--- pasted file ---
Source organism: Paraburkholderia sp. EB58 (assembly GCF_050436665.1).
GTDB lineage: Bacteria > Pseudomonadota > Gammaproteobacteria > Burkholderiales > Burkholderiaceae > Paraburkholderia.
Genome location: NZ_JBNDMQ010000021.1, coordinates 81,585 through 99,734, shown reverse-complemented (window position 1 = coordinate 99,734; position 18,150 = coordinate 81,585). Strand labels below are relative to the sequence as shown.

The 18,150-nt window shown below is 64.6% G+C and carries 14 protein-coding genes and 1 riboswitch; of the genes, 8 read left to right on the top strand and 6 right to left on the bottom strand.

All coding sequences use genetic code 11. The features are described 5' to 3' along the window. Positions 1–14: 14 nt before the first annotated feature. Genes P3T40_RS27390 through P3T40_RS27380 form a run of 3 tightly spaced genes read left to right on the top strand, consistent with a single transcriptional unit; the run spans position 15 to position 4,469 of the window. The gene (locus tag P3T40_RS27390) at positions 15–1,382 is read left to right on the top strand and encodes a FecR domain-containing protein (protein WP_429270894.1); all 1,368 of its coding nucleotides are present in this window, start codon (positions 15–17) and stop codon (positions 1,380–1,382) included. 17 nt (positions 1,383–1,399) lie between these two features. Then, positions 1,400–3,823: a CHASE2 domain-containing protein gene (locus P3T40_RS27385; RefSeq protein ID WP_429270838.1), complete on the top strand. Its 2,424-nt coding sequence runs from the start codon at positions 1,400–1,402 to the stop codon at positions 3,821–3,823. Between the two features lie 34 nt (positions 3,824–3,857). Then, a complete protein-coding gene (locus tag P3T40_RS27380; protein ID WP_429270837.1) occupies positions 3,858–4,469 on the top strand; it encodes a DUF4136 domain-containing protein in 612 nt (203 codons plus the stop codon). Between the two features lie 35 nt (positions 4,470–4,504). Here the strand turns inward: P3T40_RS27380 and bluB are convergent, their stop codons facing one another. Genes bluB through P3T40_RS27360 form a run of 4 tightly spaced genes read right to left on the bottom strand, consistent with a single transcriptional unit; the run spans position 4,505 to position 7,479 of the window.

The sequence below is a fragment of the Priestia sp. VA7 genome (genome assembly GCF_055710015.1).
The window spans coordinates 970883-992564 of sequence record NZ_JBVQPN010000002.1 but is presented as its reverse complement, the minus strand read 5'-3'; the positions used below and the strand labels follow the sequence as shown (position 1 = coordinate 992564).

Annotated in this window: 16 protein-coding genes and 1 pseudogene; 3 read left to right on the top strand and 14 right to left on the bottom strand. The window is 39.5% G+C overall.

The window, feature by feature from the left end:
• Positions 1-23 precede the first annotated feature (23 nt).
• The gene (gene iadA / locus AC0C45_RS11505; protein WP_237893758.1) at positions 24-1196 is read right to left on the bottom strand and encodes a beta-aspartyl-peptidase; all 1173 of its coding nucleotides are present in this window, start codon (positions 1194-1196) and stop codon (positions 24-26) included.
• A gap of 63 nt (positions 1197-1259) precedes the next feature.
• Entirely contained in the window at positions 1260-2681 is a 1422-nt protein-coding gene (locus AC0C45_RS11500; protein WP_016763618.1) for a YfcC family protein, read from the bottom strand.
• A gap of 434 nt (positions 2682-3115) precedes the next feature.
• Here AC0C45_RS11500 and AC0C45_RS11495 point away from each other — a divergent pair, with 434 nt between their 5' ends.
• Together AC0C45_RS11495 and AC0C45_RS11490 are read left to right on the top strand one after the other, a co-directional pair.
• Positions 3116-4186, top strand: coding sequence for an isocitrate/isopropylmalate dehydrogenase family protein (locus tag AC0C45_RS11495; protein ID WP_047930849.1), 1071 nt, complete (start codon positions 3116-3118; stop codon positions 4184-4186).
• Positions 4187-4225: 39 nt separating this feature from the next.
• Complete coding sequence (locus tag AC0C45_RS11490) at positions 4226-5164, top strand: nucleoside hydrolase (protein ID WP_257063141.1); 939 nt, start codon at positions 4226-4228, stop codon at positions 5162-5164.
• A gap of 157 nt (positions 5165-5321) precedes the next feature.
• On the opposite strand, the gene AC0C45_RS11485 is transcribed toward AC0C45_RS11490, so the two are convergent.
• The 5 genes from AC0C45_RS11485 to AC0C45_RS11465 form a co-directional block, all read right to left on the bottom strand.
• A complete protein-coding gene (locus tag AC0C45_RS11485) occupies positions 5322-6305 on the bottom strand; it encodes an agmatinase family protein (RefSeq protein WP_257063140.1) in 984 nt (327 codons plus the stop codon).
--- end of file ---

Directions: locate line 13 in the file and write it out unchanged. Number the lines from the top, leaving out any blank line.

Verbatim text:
• Entirely contained in the window at positions 1260-2681 is a 1422-nt protein-coding gene (locus AC0C45_RS11500; protein WP_016763618.1) for a YfcC family protein, read from the bottom strand.